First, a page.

When Daphne Bussey decided that education was the only career that would stimulate her mind and satisfy her soul, she chose PCC because she believes it’s one of the best places in the state for teacher training.
"We were held to very high standards, and when that happens you appreciate it," said Bussey, who recently finished her first year of teaching at the new Rosa Parks Elementary School, located in the New Columbia development in North Portland. "It taught me to demand more from myself and to never accept less than I can achieve."
Bussey graduated last year from the Portland Teachers Program, a partnership between PCC and local four-year universities, which helps fill the need for more teachers of color inside classrooms.
The term "achievement gap" refers to the disparity in educational achievement and performance among groups of students, especially groups defined by gender, race/ethnicity and socioeconomic status. This achievement gap is a problem for the country as a whole and has lasting financial and social repercussions because it restricts many talented people from access to higher education, good jobs and meaningful participation in society.
The PCC program, which has its head-quarters at Cascade Campus, strives to help close the achievement gap by encouraging and supporting new teachers of color to enter the public school system.
"It’s harder to teach today than it used to be," said program director Deborah Cochrane. "A larger percentage of kids come to school with more challenging issues than ever before, issues that impact their ability to succeed in school."
Classrooms also are more culturally and ethnically diverse than ever before, she added, presenting teachers with the need to understand a broader range of learning styles and world views.
A lot of teachers are not equipped to deal with these challenges, Cochrane said, especially when they come from a different cultural background than their students. The program addresses this issue directly by preparing instructors to teach students from diverse backgrounds, not just those from their own background.
While the program is open to prospective teachers of any ethnicity, its emphasis is on training the next generation of teachers of color, Cochrane said, adding that there is a shortage of such teachers in Oregon. According to the state Department of Education, minority students comprise 43 percent of Portland Public Schools’ enrollment, while minority teachers account for only 12 percent of the district’s certificated faculty.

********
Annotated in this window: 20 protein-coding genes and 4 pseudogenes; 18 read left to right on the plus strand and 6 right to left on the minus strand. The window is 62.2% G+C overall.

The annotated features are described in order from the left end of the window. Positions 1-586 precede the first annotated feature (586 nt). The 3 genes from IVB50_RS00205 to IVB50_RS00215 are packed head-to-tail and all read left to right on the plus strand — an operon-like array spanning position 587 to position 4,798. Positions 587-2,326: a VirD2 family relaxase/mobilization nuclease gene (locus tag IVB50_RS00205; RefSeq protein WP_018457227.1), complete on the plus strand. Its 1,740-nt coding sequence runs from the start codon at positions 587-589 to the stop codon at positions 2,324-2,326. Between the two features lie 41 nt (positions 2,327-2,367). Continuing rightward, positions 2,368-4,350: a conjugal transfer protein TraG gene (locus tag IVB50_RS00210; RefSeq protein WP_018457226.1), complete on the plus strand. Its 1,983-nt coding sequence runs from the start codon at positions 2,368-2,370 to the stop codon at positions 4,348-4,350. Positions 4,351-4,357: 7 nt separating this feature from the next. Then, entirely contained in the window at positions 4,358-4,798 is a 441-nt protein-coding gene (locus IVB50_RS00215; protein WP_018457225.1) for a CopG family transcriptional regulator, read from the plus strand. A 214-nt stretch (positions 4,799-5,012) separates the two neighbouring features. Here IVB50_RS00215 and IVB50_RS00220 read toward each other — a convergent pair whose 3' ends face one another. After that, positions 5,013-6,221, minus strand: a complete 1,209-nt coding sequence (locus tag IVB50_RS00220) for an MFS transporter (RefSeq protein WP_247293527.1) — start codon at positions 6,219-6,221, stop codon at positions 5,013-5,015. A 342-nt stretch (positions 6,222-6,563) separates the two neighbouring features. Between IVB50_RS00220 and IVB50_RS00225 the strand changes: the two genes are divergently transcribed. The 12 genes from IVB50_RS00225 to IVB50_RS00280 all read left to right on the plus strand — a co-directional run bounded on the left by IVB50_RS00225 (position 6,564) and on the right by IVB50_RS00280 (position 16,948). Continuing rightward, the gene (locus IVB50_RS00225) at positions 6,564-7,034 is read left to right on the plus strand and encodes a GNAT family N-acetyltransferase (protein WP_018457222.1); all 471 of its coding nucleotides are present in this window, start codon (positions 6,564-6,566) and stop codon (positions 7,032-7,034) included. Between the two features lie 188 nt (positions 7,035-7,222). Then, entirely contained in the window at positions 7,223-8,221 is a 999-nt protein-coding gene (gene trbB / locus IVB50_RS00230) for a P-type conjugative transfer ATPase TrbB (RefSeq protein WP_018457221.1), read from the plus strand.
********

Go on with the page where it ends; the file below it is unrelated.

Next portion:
Students need to see teachers who look like them and they need role models who represent success, Cochrane said.
"If you raise kids to be critical, creative thinkers, you change society," she added. "If you raise children who love their teachers, and their teachers are people of color, then racism simply can’t survive anymore."
The program is a partnership between PCC, Portland Public Schools, the Beaverton School District (which joined this year), Portland State University and the University of Portland. Once students complete two years of lower-division course requirements at PCC, they matriculate to either Portland State University or the University of Portland to complete their bachelor’s degree and graduate work in education. Tuition is paid by the college the student is attending.
Since its inception in 1989, more than 100 PCC students have graduated from the program and many found teaching or administrative positions in the public school system. Local school districts value the program, said Ed Schmitt, Interim Superintendent for Portland Public Schools.
"The Portland Teachers Program is viewed by us as one important component of an overall workforce diversity strategy. In addition to providing a crucial pipeline for under-represented teachers in the district, it also reflects a model of how we can work creatively with PCC and PSU towards common objectives," Schmitt said. "We look forward to the successful future of PTP and the benefits it will have on our students."
Mercedes Miller, a current PTP student, is blending her social awareness and activism with a career that serves the community.
"Before I settled on the idea of teaching I often felt like a bit of a social misfit. I am way too opinionated, socially active and vocal," she said.
Since joining the program she’s discovered that activism and leadership are critical components to teaching.
"I want students to find a niche of their own and foster their own critical thinking, even when it is uncomfortable for me as their teacher. This is the power of education – to inform, equip and deploy," she said.
The Portland Teachers Program – a collaboration between Portland Community College, Portland State University, The University of Portland, Portland Public Schools, and the Beaverton School District to place more teachers of color in public school classrooms – held its annual Celebration of Students ceremony May 18 at PCC Cascade Campus. The program’s 2007 graduates are, from left, Amanda Hans, Everline Young, Miranda Lobert, Darryl Miles, Francisca Alvarez, Silvia Lewis and Yolanda Fields. Miles already has been hired by Portland Public Schools to teach in the new Boys Academy at Jefferson High School.